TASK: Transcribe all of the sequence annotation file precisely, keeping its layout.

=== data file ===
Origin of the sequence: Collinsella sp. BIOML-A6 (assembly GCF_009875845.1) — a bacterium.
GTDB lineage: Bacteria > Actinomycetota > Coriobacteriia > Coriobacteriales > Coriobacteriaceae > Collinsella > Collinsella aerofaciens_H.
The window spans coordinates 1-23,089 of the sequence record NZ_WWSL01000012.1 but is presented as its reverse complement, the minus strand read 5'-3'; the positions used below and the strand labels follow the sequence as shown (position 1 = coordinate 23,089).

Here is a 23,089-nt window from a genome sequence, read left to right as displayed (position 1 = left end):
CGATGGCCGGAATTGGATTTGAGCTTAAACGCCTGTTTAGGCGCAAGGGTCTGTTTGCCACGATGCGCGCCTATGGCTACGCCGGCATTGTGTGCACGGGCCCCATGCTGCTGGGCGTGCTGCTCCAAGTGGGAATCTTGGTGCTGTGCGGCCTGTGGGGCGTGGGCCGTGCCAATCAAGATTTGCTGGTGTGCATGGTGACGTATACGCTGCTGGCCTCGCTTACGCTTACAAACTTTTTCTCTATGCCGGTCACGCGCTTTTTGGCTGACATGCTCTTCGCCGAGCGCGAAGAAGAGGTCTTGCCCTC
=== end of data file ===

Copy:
Origin of the sequence: Collinsella sp. BIOML-A6 (assembly GCF_009875845.1) — a bacterium.
GTDB lineage: Bacteria > Actinomycetota > Coriobacteriia > Coriobacteriales > Coriobacteriaceae > Collinsella > Collinsella aerofaciens_H.
The window spans coordinates 1-23,089 of the sequence record NZ_WWSL01000012.1 but is presented as its reverse complement, the minus strand read 5'-3'; the positions used below and the strand labels follow the sequence as shown (position 1 = coordinate 23,089).

Here is a 23,089-nt window from a genome sequence, read left to right as displayed (position 1 = left end):
CGATGGCCGGAATTGGATTTGAGCTTAAACGCCTGTTTAGGCGCAAGGGTCTGTTTGCCACGATGCGCGCCTATGGCTACGCCGGCATTGTGTGCACGGGCCCCATGCTGCTGGGCGTGCTGCTCCAAGTGGGAATCTTGGTGCTGTGCGGCCTGTGGGGCGTGGGCCGTGCCAATCAAGATTTGCTGGTGTGCATGGTGACGTATACGCTGCTGGCCTCGCTTACGCTTACAAACTTTTTCTCTATGCCGGTCACGCGCTTTTTGGCTGACATGCTCTTCGCCGAGCGCGAAGAAGAGGTCTTGCCCTC